The penniless artisan defended himself as well as he could, cross-examining witnesses in an attempt to show conflicting reports of his dress that night. He himself claimed to have simply been out for a walk while drunk. Evidently it made a favorable impression on many in the courtroom.
“The prisoner being but a lodger had no friend to appear for him, nor any counsel; he was too poor,” reported the Gazetteer and New Daily Advertiser (July 6, 1780). “It was hoped by many, as he was a very hard-working, ignorant man, that he would have been recommended to mercy, and several of the Jury were certainly for it, but others, with the Foreman, seemed to be of a different opinion.”
London authorities were all about making a point with these Gordon Riots cases, and Gamble’s execution was arranged on a “gallows at Bethnal-green … fixed immediately opposite to Justice Wilmot’s house.” That’s as per the General Evening Post, July 20, 1780 – July 22, 1780, which affords us this affecting description of the actual hanging:
the Ordinary got up into the cart, and prayed with him upwards of 20 minutes, in which he joined with the greatest devotion; he was then tied up, and his brother and another friend got up into the cart, and took an everlasting farewell, and kissing each other, they retired. Here the prisoner desired the Ordinary to pray some minutes longer with him, which he readily complied with; having finished, and gone to his coach, the executioner pulled his cap over his face, and at the request of the prisoner a handkerchief was tied over his cap. He put his hands together, and lifting them towards Heaven, cried out “Lord Jesus receive me,” when the cart drew away, and he was launched into eternity about half past eight o’clock, amidst a numerous crowd of spectators. After hanging upwards of an hour his body was cut down, and delivered for interment. The prisoner was about 36 years of age, a cabinet-maker, and has left a wife and three children. ‘Twas observed, that all the time he was under the gallows, he never but once turned his face towards Mr. Wilmot’s house. His time was taken up so much in prayer, that he made no speech to the populace of any kind.
Just as Gamble was turned off, two pick-pockets, dressed tolerably decent, were detected, and delivered over to the custody of the civil officers.
(After this ceremonial procession-to-hanging-site, the penal party returned to Newgate to repeat the same with Samuel Solomons, then returned to Newgate again to repeat it with James Jackson. Additional executions for other pullers-down of houses took place around London on both July 21 and July 22.)
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Entry Filed under: 18th Century,Arson,Capital Punishment,Cycle of Violence,Death Penalty,England,Execution,Hanged,History,Notable for their Victims,Public Executions
Tags: 1780, 1780s, bethnal green, david wilmot, gordon riots, john gamble, july 20, labor, london, revenge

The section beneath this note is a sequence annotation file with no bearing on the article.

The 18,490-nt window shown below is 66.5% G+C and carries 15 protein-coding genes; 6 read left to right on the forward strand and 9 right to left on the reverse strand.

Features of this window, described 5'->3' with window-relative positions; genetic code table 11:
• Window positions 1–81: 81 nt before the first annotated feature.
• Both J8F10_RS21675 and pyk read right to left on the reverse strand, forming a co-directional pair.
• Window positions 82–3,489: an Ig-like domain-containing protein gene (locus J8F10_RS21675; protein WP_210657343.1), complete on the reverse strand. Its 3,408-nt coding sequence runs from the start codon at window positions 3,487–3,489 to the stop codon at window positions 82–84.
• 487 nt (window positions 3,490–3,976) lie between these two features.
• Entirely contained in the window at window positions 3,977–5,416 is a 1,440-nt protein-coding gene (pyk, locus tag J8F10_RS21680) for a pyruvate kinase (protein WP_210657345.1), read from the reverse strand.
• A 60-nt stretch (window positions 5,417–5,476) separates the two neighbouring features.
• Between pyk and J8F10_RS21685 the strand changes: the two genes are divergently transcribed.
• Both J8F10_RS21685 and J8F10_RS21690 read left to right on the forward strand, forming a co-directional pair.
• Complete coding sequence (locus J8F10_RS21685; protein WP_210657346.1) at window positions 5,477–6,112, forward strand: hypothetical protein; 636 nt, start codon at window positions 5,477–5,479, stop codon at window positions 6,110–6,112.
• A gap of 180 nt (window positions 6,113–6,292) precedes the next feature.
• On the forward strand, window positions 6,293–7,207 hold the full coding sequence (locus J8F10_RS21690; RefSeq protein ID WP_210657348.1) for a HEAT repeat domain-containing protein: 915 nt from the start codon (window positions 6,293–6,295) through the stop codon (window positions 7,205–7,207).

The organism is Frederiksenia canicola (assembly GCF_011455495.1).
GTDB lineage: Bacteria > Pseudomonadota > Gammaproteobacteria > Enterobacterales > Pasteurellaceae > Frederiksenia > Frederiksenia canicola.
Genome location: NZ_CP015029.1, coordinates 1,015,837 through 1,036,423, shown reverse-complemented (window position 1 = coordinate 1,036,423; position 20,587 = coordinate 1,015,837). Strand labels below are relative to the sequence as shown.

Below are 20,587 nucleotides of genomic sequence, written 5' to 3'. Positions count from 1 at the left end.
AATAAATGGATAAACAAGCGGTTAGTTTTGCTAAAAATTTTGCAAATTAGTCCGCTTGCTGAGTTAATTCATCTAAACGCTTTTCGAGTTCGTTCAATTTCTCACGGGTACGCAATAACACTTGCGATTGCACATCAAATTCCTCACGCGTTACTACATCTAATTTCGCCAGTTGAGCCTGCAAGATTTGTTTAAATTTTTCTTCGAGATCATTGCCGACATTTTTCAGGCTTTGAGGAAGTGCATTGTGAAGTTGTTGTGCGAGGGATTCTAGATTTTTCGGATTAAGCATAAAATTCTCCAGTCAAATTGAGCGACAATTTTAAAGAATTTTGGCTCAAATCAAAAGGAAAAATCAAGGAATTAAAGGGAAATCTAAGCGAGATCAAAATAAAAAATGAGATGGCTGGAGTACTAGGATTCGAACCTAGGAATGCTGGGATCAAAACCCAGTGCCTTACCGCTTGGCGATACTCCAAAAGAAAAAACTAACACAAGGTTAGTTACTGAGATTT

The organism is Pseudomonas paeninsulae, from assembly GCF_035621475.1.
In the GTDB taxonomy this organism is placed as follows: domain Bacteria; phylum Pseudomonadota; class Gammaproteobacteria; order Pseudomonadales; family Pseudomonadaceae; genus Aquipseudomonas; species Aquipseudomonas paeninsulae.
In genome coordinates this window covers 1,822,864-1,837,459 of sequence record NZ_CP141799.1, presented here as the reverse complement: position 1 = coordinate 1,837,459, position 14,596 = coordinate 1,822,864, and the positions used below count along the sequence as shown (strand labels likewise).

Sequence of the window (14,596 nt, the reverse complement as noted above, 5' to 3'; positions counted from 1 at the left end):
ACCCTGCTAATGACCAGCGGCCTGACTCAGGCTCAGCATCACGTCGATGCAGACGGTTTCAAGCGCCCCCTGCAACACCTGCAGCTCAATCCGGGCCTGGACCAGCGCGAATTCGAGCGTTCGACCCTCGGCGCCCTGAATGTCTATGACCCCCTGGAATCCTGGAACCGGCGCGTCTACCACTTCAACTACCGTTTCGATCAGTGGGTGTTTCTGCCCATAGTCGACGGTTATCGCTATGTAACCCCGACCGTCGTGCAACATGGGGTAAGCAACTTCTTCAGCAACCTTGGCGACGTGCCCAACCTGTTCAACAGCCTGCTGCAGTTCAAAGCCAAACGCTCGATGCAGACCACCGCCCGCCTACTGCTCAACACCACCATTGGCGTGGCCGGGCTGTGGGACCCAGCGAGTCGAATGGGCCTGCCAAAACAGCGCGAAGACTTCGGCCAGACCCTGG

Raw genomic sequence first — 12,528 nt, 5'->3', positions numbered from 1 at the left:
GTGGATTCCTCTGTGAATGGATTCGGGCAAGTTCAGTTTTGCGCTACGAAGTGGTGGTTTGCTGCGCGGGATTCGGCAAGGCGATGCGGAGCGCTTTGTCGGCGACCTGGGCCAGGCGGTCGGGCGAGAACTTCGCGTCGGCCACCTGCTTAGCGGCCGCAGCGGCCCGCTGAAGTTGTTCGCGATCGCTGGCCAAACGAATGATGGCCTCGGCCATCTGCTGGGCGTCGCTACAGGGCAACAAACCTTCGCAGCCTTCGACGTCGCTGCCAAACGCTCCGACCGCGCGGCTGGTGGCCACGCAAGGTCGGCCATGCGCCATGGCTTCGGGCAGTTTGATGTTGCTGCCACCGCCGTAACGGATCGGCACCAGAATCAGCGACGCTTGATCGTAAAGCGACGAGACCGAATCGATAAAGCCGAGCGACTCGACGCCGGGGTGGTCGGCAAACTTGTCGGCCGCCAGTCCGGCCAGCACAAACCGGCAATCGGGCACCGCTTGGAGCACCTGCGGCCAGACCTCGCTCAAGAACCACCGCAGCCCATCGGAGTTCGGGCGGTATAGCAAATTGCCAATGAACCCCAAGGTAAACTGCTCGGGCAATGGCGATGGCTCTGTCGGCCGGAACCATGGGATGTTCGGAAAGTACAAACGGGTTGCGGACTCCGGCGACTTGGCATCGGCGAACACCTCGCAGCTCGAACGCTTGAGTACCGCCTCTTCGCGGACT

July 11th, 2014
On this date in 1789, Francis Uss was publicly hanged in Poughkeepsie, New York, for burglary.
Anthony Vaver, author of Bound With An Iron Chain: The Untold Story of How the British Transported 50,000 Convicts to Colonial America, unfolded this wanderer’s story on Vaver’s blog Early American Crime; click onward to find how the Strasbourg-born Uss wound up fighting at Yorktown and staying in America.*
Uss gave over an autobiographical manuscript shortly before his hanging, and although the last page of its remaining copy is regrettably damaged, the man’s meditations on his ineluctable doom remain these centuries later an affecting, human wail.
The terrors of the approaching awful Friday rise up in fearful anticipation before me! I have realized them so often that they cease to be ideal. Once more I will indulge them and, hand in hand with horror, once more walk over the gloomy stage.
After a night spent in disturbed slumbers and terrific dreams, I rise from the floor and see the gleamings of a rising sun which I never never more will see go down. The birds hail in cheerfullest notes the new-born day—but music to me has lost its charms, and to me the new-born day brings woe unutterable. Food is set before me; but I turn with loathing [from(?)] nourishment, for what connexion is there between life and me? My pious friends surround me, and retire not, till they have wearied Heaven with the most fervent supplications in my behalf. Oh that I felt their fervor, had their faith, and enjoyed their consolations! — The day fast advances — I hear the din of crouds assembled in the streets — Again there is a noise at the prison door! The massy key grates upon the wards of the lock, and grates too upon my very soul. The door recoils, and enter the ministers of justice. Pity is painted on every countenance. The sounding file is applied, my chains drop to the earth, and my limbs are once more free, only soon to be bound in never-ending obstruction.
Heavens! What are my feelings while the suffocating cord is adjusted to my throat! Death is in the very touch and I think with unutterable …
* Anthony Vaver has also guest-blogged for Executed Today.
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Entry Filed under: 18th Century,Capital Punishment,Common Criminals,Crime,Death Penalty,Execution,Hanged,History,New York,Public Executions,Theft,USA
Tags: 1780s, 1789, francis uss, july 11, poughkeepsie